Boom times (2016 Special Edition)


#1

rte.ie/news/business/2016/07 … n-economy/

Make of that what you will.
I just hope it doesn’t lead to vested interests saying Ireland should increase spending where Ireland is lagging behind other countries in GDP terms.

Is Ireland Inc the next Switzerland except instead of handling cash, it recognises overseas trade as having occured within its borders for a very reasonable fee/charge.


#2

Crazy outlier. Especially the gnp figures. It’s just not the experience on ground is it?

Of course it won’t stop fr. Sean Healy, Boyd Barrett etc. quoting the figures when they want more spending. Or union pay claims.

So if the economy has recovered so well, does this mean ‘austerity’ worked. (While we’ve been bombarded with tales all along that it doesn’t/couldn’t/shouldn’t work).


#3

This is nonsensical. Did an Irish-based company buy to lease half the world’s aircraft in 2015 or did some other such artifice affect the GDP figures? What’s worse is that it is making the debt-to-GDP ratio look good, nominally down to 80%, despite an artificial GDP having no bearing on taxpayers ability to repay our lending.


#4

I was looking at the CSO website for a good 10 minutes earlier before I could get my head around what it was actually saying. I’ll have to wait until later in the day to see some of the experts clarify exactly what this means, but it seems there has been a massive jump in industry. R&D more than doubled to over €20 billion in a single year. That seems bizarre.

Actual tax take grew by 10.5% last year according to Revenue, so clearly it was a year of rapid growth. But 20%+ doesn’t reflect in any realistic way the experience of the average citizen.


#5

There are 23 references to GDP in this document and no references to GNP.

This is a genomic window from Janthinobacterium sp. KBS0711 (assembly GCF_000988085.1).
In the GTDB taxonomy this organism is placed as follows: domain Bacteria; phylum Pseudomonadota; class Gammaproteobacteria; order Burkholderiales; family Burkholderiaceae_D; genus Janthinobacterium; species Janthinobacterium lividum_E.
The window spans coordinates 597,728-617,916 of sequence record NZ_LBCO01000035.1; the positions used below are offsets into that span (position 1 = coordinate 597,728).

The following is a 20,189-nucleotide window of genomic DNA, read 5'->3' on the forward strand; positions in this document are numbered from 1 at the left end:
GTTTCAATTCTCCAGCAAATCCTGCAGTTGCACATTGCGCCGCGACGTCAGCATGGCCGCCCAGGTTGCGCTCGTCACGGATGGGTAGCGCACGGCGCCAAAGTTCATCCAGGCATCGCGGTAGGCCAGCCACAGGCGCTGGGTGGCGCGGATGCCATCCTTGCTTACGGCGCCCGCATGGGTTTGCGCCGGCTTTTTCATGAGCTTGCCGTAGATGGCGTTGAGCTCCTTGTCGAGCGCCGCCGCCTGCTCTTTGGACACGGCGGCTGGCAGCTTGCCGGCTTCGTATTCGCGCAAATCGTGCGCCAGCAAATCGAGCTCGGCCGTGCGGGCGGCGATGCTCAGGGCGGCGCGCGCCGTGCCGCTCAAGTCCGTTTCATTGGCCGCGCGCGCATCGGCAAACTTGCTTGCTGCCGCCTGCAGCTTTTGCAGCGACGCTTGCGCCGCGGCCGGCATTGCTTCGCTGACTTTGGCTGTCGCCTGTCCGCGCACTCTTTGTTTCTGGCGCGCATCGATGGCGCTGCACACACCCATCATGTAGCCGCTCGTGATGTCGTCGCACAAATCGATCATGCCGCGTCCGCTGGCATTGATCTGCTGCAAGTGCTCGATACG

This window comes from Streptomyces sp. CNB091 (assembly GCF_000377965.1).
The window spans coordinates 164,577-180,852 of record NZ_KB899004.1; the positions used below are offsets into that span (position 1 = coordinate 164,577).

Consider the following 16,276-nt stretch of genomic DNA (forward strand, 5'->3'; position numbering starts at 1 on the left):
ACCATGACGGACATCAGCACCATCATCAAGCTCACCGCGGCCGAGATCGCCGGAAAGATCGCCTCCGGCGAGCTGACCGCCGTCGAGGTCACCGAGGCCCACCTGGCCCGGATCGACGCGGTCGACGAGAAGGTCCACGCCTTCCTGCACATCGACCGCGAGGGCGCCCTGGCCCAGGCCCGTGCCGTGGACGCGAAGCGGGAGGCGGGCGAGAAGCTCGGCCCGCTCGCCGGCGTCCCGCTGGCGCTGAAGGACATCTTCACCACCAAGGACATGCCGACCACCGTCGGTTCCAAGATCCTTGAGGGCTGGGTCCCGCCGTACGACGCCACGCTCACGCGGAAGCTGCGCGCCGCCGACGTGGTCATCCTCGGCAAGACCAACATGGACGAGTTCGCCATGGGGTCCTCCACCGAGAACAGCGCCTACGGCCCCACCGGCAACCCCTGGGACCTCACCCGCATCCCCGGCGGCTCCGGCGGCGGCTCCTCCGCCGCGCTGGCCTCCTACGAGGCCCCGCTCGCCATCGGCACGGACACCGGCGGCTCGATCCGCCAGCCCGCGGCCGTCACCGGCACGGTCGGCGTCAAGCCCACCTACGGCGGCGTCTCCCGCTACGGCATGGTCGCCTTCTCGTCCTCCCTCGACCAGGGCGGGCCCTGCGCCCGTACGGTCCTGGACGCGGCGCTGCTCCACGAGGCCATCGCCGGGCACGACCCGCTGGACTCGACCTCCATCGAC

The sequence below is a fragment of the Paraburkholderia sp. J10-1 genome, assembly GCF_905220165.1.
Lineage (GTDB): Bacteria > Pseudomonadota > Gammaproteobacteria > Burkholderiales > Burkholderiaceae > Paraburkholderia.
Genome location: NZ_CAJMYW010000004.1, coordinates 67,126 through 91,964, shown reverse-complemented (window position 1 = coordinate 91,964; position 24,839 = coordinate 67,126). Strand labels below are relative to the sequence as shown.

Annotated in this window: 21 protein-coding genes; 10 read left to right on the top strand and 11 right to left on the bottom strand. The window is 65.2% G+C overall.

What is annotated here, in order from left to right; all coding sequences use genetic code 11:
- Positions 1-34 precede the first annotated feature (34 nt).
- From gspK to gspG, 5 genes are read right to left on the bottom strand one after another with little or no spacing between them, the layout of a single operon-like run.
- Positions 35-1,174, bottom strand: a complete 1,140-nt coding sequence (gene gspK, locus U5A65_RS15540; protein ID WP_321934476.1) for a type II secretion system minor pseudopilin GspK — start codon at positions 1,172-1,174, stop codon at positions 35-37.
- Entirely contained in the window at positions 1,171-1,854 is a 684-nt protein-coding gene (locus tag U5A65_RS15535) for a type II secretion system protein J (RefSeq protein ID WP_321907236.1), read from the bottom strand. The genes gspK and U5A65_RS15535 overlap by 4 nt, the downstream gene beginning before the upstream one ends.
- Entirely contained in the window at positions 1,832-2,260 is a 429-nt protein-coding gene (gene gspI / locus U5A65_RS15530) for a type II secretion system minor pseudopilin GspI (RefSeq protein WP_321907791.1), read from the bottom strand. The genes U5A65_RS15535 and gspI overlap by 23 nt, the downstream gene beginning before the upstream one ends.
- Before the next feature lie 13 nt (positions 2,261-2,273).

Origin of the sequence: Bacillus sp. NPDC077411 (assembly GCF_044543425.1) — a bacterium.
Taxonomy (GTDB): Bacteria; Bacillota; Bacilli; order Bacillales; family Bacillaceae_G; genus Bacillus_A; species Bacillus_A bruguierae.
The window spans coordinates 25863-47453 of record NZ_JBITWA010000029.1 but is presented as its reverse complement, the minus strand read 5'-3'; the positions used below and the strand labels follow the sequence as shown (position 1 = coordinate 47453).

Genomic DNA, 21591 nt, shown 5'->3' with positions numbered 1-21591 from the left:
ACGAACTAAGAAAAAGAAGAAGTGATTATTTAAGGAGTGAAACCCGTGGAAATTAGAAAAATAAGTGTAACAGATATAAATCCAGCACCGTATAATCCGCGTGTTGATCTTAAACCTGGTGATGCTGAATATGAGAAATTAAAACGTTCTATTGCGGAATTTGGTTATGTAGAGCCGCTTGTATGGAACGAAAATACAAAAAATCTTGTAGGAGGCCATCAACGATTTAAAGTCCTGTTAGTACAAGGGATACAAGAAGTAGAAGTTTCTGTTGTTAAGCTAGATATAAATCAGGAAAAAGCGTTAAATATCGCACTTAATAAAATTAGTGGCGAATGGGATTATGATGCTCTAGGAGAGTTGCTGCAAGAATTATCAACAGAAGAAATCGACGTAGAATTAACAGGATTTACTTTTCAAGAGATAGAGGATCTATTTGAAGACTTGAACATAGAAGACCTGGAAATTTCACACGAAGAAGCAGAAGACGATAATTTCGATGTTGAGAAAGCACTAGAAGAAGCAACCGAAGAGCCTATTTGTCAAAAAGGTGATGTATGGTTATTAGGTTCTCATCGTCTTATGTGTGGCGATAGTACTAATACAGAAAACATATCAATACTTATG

Council decision abrogating Decision 2010/416/EU on the existence of an excessive deficit in Ireland
eur-lex.europa.eu/legal-content/ … 00&from=EN

Whether this is a good thing or not is subjective. One man’s corrective procedure is another’s death spiral.


#6

What are the latest unemployment figures now?


#7

Ireland’s “jump the shark” moment in GDP/GNP calculations

Even the Chinese wouldn’t try this.

Always a good time to revisit Seamus Coffey’s demonstration from 3 years ago of how - even then - Ireland’s GDP was about 20% “fresh air” (i.e. an accounting transaction). It must be closer to 40-50% now.

economic-incentives.blogspot.ie/2013/04/gdp-and-international-comparisons.html

  1. How are we going to decide how to allocate resources in our society vs. other international benchmarks (i.e. Healthcare per GDP, Education per GDP), when our national accounts are so distorted (and manipulated)?

  2. With the UK now gone from the EU, we will loose the strongest ally in applying the “tax veto” over any change to our tax evasion economy. The ECB are the only things keeping our banks alive. Will we be able to withstand the pressure to drop our veto, now that the scale of the tax evasion being done via Ireland is going parabolic ?


#8

The CSO numbers were marginal 5 years ago, now completely meaningless.

what this shows…

cso.ie/en/releasesandpublications/er/nie/nationalincomeandexpenditureannualresults2015/

It is now a pure Cayman Islands economy.

There is a 20% gap between GNP and GDP and even with the CSO very flawed methodology for gross national income there is still a further 20/25% gap between GNI and GNP. 255B v 164B. So 2015 GNI is just over 60% of the official GDP. And only went up less than 10% yoy…

What that means is that given a different tax regime in the US and /or EU almost 40% of the GDP could disappear in one or two years.

Switzerland unlike Ireland actually does have a real economy. Like local companies making things.


#9

Ireland has a real economy too; it is just very small and when the country chases metrics at the expense of the local economy it undermines the sustainability of the local economy.


#10